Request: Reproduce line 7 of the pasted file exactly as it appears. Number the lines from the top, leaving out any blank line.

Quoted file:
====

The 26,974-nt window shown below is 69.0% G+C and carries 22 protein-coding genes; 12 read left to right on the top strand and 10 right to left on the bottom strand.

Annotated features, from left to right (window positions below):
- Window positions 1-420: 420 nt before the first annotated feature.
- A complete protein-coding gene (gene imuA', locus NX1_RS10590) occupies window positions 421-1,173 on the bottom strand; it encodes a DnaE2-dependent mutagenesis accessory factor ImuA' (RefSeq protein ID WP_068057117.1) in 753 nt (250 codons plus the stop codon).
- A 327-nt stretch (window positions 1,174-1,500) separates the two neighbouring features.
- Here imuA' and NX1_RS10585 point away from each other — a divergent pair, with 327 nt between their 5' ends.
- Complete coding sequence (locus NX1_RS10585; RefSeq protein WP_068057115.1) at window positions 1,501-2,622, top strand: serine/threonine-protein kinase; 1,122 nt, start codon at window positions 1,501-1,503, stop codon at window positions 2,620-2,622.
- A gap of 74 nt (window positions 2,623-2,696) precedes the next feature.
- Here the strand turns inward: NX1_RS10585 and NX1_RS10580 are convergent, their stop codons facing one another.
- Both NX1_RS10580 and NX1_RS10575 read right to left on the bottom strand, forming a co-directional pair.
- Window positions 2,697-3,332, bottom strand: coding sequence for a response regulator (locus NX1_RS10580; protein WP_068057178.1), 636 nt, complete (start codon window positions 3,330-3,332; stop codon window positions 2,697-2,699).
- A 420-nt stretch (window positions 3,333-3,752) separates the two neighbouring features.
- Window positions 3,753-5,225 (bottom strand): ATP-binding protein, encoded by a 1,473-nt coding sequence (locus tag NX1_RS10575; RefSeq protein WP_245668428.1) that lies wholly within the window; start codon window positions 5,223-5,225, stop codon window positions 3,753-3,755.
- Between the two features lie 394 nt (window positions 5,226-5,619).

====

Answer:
- Complete coding sequence (locus NX1_RS10585; RefSeq protein WP_068057115.1) at window positions 1,501-2,622, top strand: serine/threonine-protein kinase; 1,122 nt, start codon at window positions 1,501-1,503, stop codon at window positions 2,620-2,622.